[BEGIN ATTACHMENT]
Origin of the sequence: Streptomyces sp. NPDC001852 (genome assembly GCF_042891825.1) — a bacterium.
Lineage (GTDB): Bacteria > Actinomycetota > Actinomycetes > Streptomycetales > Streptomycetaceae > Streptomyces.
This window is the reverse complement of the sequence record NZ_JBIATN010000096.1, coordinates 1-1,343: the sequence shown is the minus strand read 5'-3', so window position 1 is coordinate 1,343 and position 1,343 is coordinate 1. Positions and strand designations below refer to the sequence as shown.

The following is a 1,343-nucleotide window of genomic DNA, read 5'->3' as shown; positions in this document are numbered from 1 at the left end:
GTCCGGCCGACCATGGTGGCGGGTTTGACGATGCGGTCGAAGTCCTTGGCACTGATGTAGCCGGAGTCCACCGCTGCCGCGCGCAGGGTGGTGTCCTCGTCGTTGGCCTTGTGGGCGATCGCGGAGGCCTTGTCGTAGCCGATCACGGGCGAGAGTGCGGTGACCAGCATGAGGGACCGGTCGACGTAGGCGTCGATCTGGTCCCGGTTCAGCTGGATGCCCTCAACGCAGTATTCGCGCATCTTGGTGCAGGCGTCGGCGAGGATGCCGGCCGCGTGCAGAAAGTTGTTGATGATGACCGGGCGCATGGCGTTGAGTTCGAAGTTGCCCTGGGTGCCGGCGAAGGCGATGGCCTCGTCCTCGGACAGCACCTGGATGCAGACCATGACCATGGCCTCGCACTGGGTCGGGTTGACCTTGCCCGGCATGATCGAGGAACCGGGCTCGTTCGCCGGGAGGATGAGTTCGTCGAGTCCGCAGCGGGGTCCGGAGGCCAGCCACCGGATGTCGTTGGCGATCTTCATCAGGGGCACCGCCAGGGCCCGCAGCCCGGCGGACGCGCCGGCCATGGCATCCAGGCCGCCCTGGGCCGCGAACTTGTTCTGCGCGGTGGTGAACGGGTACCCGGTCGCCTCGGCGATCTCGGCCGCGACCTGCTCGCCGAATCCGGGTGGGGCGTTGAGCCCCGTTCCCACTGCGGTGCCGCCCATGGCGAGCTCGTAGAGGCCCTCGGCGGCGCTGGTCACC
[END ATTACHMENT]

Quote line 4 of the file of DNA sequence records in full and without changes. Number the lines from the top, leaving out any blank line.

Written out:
The following is a 1,343-nucleotide window of genomic DNA, read 5'->3' as shown; positions in this document are numbered from 1 at the left end: